Safelight Paper #1*
Photography and magazines have gone hand-in-hand since the introduction of the photographic halftone around the beginning of the twentieth century.
The ability to reproduce photographs in print drove the rise of the magazine through the twentieth and into the twenty first century. Photography in magazines was central to the post-second world war consumer boom, spreading lifestyle, news and advertising. Today it’s hard to imagine a magazine without some form of photography in it. We take it for granted.
There are also many magazines devoted to photography as a subject; titles like the British Journal of Photography and Aperture address the practice of photography and critique the work of photographers past and present.
Others showcase photography as an art form. Current examples include True—giving creative space for leading commercial names to freely express themselves—and M-A (A Space Between) and its more experimental series of images without context or words.
This month’s Magazine of the Month majors on its own photographic niche, reflecting the contemporary interest in rediscovering otherwise outmoded technology; all the images in the debut issue of Safelight Paper are analogue rather than digital, shot using film.
Published by analogue photography shop and lab Safelight Berlin, the magazine reminds us how varied the non-digital can be; its 168 pages showcases a series of stories from 11 photographers, including the magazine’s editor-in-chief and creative director Nicolas Blanchadel.
Over the years, the shop has built a loyal community of analog camera lovers, with exhibitions and events highlighting the medium. Adding a magazine to the mix had a clear role; ‘The magazine itself came from a frustration on my side,’ Nicolas explained to me, ‘a need to have more artistic talks than technical with our customers.’
Safelight Paper is the first launch issue we’ve selected as Magazine of the Month. It arrives with two bold cover variations, each satisfyingly similar in colour and tone. Arnaud Ele’s close-up portrait suggests the issue’s theme, ‘Youth’, and Clara Borrelli’s sun-screen smile on the back of an older man suggests youth as a state of mind. A nice touch is that both images are easily recognisable as related to stories in the issue, but neither are repeated inside.
Like the simple cover design, there is little editorial or typographic intervention inside. Open the issue, and the cover folds flat leaving the main magazine as a tape-bound section of its own. As Nicolas explained, ‘I always had a deep love for photography books and wanted my magazine to be a beautiful object with a nice touch feeling, a smell, etc. Something that feels right on a shelf.’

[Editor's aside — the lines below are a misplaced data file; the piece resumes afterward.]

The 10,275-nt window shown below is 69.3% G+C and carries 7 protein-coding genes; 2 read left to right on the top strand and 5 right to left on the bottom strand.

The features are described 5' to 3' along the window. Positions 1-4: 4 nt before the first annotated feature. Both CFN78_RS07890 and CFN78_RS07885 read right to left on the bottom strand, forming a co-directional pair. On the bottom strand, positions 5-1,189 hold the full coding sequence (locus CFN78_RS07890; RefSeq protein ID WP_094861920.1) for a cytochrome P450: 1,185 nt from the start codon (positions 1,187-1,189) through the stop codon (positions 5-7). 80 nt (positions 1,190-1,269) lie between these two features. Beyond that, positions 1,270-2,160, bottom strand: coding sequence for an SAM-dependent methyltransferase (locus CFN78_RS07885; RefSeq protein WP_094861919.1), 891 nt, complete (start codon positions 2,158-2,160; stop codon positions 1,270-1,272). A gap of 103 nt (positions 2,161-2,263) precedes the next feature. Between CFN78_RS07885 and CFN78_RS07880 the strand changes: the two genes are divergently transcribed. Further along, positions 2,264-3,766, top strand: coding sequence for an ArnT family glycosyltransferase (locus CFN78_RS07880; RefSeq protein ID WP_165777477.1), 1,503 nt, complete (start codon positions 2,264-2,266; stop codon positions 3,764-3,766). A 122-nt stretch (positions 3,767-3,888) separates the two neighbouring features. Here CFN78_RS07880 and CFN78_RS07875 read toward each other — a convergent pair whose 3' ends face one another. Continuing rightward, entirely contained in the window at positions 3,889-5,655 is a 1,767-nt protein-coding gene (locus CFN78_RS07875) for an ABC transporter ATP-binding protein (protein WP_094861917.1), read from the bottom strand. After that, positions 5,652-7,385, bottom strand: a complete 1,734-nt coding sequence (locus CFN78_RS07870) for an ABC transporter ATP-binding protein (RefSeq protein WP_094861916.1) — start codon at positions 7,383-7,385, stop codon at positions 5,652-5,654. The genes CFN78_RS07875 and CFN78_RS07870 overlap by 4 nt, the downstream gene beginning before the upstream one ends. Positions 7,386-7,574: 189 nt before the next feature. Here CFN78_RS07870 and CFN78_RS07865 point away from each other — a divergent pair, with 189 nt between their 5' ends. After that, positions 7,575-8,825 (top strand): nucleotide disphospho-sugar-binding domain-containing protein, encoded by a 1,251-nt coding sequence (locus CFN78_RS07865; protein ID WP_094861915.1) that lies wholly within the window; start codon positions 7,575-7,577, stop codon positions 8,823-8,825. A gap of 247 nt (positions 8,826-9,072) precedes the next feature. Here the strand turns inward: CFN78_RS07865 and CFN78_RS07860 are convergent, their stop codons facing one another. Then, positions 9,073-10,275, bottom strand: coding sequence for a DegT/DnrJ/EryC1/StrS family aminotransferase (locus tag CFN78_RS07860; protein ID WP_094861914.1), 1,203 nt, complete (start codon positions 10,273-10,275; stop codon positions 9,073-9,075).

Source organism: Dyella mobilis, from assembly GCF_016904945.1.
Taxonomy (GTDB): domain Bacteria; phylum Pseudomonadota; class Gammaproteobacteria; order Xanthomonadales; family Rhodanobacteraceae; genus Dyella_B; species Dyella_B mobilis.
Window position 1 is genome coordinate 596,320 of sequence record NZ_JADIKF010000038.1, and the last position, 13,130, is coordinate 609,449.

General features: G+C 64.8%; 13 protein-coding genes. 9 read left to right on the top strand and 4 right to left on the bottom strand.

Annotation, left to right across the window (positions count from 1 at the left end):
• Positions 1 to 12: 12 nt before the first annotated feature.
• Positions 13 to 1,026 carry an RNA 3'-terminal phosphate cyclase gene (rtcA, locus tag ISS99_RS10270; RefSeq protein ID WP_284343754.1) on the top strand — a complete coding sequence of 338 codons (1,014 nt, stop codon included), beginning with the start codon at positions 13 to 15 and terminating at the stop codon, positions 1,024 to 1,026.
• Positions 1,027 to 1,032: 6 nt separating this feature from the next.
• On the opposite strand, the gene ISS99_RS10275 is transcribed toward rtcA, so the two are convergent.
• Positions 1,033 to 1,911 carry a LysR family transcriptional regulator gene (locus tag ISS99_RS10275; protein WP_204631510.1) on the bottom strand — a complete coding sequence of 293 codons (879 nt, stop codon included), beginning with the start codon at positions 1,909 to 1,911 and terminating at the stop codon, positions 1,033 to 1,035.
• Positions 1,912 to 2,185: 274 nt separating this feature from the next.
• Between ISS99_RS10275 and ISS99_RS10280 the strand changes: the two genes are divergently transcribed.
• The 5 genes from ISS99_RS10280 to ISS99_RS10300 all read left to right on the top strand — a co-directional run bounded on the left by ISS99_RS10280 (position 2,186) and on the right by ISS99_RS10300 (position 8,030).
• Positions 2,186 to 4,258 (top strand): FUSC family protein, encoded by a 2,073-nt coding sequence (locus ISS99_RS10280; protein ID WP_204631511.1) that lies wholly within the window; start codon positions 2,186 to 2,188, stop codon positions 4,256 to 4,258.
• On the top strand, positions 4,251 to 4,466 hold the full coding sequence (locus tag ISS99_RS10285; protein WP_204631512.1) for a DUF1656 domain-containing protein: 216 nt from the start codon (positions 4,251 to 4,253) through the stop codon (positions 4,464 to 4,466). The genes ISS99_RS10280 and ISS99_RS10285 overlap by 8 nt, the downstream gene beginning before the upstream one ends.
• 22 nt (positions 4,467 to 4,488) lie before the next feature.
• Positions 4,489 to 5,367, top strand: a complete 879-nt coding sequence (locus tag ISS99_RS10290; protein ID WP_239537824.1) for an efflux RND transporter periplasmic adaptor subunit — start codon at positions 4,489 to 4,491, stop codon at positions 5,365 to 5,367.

On the left of the spread (above) are contact sheets from one of the shoots, establishing the analogue format; on the right, a black white page presents the theme ‘Youth’ and its dictionary definition. The next page has a brief editor’s letter, then we’re into the images. I share a few here; the notes are my impressions, since most are presented without caption or comment.
Ana Evig shares a series of images from her days growing up in Kyiv, this double page example being typical of old analog imagery printed as 7x5" prints for the family photo album.
The artist’s name is generally the only element on the pages beyond the images themselves. Clara Borrelli’s cover shoot opens with this double pager (above), setting the tone for the rest of her story that reminds us that youthful love can continue into old age.
Alan Knox gets busy in the darkroom, manipulating the negatives and exposures to create powerful black and white images such as this repeated face with a moon-like disc moving across it. Who needs PhotoShop?
Several of Jordanna Kalmen’s contributions also use darkroom manipulation, but there is also physical intervention. Here, black and white prints are cut open to reveal blood red growths from ‘inside’ the body.
The one pure reportage story in the issue does have some explanation to it. Natalia Kepesz visits a Polish military summer camp and shoots the young boys ‘playing war’.
A surprising story, it adds another dimension to the photography in the issue, and backs up Nicolas’s claim that he ‘wanted to bring together all types of photography inside the same magazine, inspiring our customers to create meaningful projects.’
Safelight Paper does just that; although specialising in analogue photography it presents a wide view of the medium, something that might put off the photography purist looking for a deeper dive into one genre, but makes it an ideal source of inspiration for the casually interested.